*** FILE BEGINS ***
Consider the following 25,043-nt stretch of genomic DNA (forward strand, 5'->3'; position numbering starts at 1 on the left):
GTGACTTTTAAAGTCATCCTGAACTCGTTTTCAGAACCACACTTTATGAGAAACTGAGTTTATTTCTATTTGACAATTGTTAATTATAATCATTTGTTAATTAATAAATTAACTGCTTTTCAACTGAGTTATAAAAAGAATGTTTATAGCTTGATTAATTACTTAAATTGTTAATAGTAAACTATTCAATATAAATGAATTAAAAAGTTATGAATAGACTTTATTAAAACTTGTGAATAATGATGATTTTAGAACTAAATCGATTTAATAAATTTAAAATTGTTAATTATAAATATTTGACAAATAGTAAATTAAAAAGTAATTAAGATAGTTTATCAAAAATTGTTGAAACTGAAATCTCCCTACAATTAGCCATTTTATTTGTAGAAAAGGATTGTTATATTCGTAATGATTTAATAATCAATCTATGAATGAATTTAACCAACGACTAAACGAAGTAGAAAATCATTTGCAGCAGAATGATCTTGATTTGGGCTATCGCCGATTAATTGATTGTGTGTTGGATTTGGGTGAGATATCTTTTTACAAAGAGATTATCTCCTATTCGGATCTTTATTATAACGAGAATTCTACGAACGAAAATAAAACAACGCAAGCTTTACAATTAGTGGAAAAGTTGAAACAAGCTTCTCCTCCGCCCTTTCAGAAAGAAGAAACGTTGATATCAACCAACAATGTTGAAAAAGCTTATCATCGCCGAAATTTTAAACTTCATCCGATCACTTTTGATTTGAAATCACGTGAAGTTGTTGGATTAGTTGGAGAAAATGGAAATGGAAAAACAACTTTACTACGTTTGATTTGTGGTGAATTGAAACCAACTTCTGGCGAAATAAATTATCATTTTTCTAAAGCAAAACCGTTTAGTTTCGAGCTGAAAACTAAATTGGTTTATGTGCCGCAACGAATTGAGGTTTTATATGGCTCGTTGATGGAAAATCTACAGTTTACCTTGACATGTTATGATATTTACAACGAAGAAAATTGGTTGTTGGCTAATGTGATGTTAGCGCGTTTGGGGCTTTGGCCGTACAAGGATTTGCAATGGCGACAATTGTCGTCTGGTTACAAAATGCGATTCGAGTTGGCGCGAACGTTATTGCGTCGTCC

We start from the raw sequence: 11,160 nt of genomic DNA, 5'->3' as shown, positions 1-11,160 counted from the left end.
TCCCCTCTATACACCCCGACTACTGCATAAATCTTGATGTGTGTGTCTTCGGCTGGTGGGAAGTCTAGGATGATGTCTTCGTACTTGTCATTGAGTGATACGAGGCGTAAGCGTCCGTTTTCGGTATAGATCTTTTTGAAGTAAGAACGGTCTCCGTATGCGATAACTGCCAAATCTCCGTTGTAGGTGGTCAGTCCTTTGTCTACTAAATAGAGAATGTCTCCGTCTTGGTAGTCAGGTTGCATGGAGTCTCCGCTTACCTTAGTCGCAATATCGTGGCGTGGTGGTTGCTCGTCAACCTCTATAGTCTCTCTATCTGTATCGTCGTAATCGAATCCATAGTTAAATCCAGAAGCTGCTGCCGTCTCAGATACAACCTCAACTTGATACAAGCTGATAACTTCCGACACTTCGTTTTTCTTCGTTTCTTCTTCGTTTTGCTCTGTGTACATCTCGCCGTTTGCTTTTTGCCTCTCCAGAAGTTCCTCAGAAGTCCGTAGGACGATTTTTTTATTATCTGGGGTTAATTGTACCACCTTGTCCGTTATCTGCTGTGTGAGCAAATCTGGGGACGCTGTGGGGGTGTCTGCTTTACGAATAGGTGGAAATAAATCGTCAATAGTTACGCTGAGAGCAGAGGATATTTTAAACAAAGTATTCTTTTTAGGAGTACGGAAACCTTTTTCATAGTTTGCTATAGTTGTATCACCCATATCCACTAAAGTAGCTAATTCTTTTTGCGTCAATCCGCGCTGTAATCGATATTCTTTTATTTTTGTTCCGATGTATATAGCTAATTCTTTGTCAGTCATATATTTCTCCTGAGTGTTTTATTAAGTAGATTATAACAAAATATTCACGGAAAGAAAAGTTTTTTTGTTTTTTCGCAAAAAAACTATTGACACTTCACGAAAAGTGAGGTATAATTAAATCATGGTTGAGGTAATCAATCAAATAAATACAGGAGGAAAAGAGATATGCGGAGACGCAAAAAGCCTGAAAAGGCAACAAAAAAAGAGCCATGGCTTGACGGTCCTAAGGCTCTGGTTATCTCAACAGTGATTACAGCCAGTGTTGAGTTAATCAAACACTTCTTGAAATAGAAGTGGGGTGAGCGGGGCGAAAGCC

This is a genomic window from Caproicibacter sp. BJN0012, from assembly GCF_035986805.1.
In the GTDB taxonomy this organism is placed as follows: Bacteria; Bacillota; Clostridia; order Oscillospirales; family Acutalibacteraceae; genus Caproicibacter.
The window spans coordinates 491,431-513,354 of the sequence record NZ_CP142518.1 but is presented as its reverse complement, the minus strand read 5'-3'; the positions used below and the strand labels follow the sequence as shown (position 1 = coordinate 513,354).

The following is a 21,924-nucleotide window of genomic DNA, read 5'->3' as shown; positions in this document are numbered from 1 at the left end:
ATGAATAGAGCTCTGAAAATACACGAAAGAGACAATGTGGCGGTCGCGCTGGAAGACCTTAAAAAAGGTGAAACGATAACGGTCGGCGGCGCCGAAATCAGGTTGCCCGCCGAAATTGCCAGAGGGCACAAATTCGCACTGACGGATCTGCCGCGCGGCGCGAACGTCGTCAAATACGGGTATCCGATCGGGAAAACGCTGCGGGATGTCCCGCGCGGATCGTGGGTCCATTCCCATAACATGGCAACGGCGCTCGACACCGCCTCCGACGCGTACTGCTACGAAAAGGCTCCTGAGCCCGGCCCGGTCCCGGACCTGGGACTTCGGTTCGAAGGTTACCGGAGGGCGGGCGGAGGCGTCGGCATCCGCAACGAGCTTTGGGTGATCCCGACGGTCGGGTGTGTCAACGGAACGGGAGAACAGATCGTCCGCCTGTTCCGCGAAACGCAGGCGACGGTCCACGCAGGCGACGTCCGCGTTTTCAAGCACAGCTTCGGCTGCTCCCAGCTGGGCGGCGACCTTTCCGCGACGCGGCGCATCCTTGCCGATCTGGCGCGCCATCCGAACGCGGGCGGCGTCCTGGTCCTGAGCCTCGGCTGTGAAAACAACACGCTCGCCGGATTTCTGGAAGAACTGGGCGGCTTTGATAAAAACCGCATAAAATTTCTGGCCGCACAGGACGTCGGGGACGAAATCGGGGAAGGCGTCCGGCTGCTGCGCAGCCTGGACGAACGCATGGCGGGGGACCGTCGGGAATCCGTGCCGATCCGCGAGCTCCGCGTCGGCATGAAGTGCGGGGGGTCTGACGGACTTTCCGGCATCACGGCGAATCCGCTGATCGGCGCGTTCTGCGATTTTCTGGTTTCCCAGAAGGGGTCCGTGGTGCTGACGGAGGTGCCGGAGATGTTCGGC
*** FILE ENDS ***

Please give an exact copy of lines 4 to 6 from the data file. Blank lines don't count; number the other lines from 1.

TCCCCTCTATACACCCCGACTACTGCATAAATCTTGATGTGTGTGTCTTCGGCTGGTGGGAAGTCTAGGATGATGTCTTCGTACTTGTCATTGAGTGATACGAGGCGTAAGCGTCCGTTTTCGGTATAGATCTTTTTGAAGTAAGAACGGTCTCCGTATGCGATAACTGCCAAATCTCCGTTGTAGGTGGTCAGTCCTTTGTCTACTAAATAGAGAATGTCTCCGTCTTGGTAGTCAGGTTGCATGGAGTCTCCGCTTACCTTAGTCGCAATATCGTGGCGTGGTGGTTGCTCGTCAACCTCTATAGTCTCTCTATCTGTATCGTCGTAATCGAATCCATAGTTAAATCCAGAAGCTGCTGCCGTCTCAGATACAACCTCAACTTGATACAAGCTGATAACTTCCGACACTTCGTTTTTCTTCGTTTCTTCTTCGTTTTGCTCTGTGTACATCTCGCCGTTTGCTTTTTGCCTCTCCAGAAGTTCCTCAGAAGTCCGTAGGACGATTTTTTTATTATCTGGGGTTAATTGTACCACCTTGTCCGTTATCTGCTGTGTGAGCAAATCTGGGGACGCTGTGGGGGTGTCTGCTTTACGAATAGGTGGAAATAAATCGTCAATAGTTACGCTGAGAGCAGAGGATATTTTAAACAAAGTATTCTTTTTAGGAGTACGGAAACCTTTTTCATAGTTTGCTATAGTTGTATCACCCATATCCACTAAAGTAGCTAATTCTTTTTGCGTCAATCCGCGCTGTAATCGATATTCTTTTATTTTTGTTCCGATGTATATAGCTAATTCTTTGTCAGTCATATATTTCTCCTGAGTGTTTTATTAAGTAGATTATAACAAAATATTCACGGAAAGAAAAGTTTTTTTGTTTTTTCGCAAAAAAACTATTGACACTTCACGAAAAGTGAGGTATAATTAAATCATGGTTGAGGTAATCAATCAAATAAATACAGGAGGAAAAGAGATATGCGGAGACGCAAAAAGCCTGAAAAGGCAACAAAAAAAGAGCCATGGCTTGACGGTCCTAAGGCTCTGGTTATCTCAACAGTGATTACAGCCAGTGTTGAGTTAATCAAACACTTCTTGAAATAGAAGTGGGGTGAGCGGGGCGAAAGCC

This is a genomic window from Caproicibacter sp. BJN0012, from assembly GCF_035986805.1.
In the GTDB taxonomy this organism is placed as follows: Bacteria; Bacillota; Clostridia; order Oscillospirales; family Acutalibacteraceae; genus Caproicibacter.